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Assisted Knives!

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  • April
    I learned a great lesson over the weekend! Never go to sleep with an assisted knife in your back pocket! No I did not cut my hind off but when it was
    Message 1 of 15 , Mar 3 2:17 PM
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      I learned a great lesson over the weekend!



      Never go to sleep with an assisted knife in your back pocket! No I did not
      cut my "hind off" but when it was sticking me, I reached in and really
      sliced my finger! I was sailing off the coast and it took two days to stop
      the bleeding. I still had to haul anchor lines and such. I kept my sailing
      gloves on over a ton of gauze to apply pressure.



      April



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    • bgknots
      ... archeology ... accessable. ... Thank you for the information that Charlton s MA thesis, Rope and the Art of Knot-Tying in the Seafaring of the Ancient
      Message 2 of 15 , Mar 4 6:01 AM
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        Readn Fool wrote:
        > Again with the moving excuse, but I remember a couple of months ago
        > there was someone's PHD or MS thesis about knots and Marine
        archeology
        > based on examining the remains of shipwrecks.
        >
        > I downloaded it at the time, but that computer is not currently
        accessable.
        >

        Thank you for the information that Charlton's MA thesis, 'Rope and
        the Art of Knot-Tying in the Seafaring of the Ancient Eastern
        Mediterranean' is finally accessible over the internet! Over the
        years, the abstract has been such a tease! :-).

        For those interested, to find the .pdf file of the thesis, first go
        here: http://nautarch.tamu.edu/anth/abstracts/charlton.html .

        The link at the bottom of the abstract brings you to an index
        of .pdf files. His is titled: Charlton-MA1996.pdf.

        Thanks again RNF! - Brian.
      • J. Scott Broda
        OMG, Ms April........OUCH!!!!!! Next time, you might want to wrap a Rubberband around it to keep the blade in. The band should be easily removed one handed so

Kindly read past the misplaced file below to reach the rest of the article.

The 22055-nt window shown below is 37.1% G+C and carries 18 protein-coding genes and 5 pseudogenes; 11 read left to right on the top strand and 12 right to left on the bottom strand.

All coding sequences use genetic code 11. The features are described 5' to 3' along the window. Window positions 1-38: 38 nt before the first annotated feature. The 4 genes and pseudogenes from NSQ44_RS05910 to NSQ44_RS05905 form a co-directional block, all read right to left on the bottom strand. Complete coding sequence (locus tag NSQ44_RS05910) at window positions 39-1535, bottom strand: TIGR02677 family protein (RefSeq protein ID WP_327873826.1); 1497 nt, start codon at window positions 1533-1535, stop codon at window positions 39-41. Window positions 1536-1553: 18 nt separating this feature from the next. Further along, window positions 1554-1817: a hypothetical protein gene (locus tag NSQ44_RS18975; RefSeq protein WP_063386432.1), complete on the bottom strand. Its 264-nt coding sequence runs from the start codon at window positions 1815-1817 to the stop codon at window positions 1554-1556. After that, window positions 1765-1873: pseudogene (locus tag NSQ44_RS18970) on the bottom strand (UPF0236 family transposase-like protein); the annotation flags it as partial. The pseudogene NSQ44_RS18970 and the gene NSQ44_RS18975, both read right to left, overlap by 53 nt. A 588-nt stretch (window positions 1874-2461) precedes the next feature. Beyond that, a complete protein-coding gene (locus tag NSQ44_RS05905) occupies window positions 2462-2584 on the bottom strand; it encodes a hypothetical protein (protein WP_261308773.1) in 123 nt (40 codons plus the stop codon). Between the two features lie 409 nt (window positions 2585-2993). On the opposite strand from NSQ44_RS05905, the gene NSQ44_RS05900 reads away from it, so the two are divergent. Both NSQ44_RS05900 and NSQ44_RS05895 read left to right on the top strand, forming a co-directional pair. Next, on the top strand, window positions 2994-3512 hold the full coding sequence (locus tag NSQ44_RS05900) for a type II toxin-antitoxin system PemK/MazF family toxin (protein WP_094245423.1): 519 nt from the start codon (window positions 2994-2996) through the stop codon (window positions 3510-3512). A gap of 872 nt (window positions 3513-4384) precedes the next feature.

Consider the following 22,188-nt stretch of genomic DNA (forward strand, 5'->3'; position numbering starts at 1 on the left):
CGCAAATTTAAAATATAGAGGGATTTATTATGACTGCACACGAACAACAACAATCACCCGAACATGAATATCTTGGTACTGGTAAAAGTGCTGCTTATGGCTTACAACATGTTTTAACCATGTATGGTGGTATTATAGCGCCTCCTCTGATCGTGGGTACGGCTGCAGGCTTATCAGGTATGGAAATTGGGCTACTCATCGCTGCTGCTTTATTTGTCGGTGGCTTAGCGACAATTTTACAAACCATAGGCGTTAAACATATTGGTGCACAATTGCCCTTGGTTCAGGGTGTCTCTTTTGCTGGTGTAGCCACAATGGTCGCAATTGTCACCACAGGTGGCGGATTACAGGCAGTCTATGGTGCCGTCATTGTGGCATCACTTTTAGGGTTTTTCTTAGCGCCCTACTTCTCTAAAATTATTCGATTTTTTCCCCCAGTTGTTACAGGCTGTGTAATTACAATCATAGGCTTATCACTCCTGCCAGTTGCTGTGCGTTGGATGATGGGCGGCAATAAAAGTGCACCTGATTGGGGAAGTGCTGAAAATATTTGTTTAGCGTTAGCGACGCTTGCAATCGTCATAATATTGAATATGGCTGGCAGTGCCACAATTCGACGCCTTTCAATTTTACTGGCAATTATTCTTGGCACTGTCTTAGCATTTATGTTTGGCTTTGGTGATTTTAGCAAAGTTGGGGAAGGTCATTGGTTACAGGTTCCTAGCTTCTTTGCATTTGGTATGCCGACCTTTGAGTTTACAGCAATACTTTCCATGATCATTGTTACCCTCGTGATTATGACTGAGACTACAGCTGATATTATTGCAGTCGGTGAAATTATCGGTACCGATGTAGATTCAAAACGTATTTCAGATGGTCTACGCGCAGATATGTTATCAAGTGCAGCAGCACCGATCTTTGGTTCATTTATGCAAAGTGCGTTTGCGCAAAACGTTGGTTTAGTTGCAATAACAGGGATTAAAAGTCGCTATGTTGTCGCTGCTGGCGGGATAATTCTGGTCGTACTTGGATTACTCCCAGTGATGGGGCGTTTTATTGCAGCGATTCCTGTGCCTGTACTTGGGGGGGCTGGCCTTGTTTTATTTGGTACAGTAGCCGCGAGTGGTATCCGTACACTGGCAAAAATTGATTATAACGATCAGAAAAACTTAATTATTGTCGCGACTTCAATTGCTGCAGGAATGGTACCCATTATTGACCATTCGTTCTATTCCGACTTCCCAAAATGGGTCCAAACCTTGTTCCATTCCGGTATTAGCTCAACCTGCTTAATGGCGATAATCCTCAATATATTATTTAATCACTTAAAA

Message 3 of 15 , Mar 4 9:00 PM
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          OMG, Ms April........OUCH!!!!!!
          Next time, you might want to wrap a Rubberband around it to keep the blade in. The band should be easily removed one handed so you can access the blade in an emergency, but not let it out while you are sleeping. I know this is a little like locking the barn door after the horses have run off, but .......at least you still have nine healthy horses left....
          SIncerely,

          Knotsman......aka.........Scott

          April <notetoapril@...> wrote:
          I learned a great lesson over the weekend!



          Never go to sleep with an assisted knife in your back pocket! No I did not
          cut my "hind off" but when it was sticking me, I reached in and really
          sliced my finger! I was sailing off the coast and it took two days to stop
          the bleeding. I still had to haul anchor lines and such. I kept my sailing
          gloves on over a ton of gauze to apply pressure.



          April



          [Non-text portions of this message have been removed]


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        • April
          Scott, I did find a marvelous band aid. They are called Advanced healing and they stick on for over a week! I was able to go back to using all digits. Yes,
          Message 4 of 15 , Mar 5 9:03 AM
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            Scott,



            I did find a marvelous band aid. They are called Advanced healing and they
            stick on for over a week! I was able to go back to using all digits. Yes,
            next time I shall put the knife on a lanyard or and take it out of my pocket
            before going to sleep. It was a long day, my pockets were full. I could
            not tell what was a key or a knife or a time piece.



            I think the crew was more disturbed than I, they kept asking if I felt
            faint. The sad truth is that I am horrible around knives and as I home
            school my kids they are quite fed up of looking at my Blood Cells under the
            Microscope.. I don't know if being left handed has anything to do with it,
            I do know that at one time I had a left handed Swiss Army Knife, before it
            went overboard. and I had not cut myself on that ever. You see even the
            locking mechanisms require that I push with the "wrong hand" the "wrong
            way". That is why I wanted an assisted knife.



            I did order a new knife which is very interesting. It is assisted but one
            does not have to have it all the way open to cut rope! It has curves in the
            handles and one finds the curve that fits the rope intended, then the blade
            is semi opened and the rope placed in the groove..then one just squeezes the
            blade against the handle groove! This prevents the sawing of rope and is
            supposed to be marvelous .according to the advertisement. We shall see.
            The positive side of this is that the knife must be semi pulled and then it
            will spring open rather than have a button type thing much like a switch
            blade! So rolling over in my sleeping bag will not danger my backside!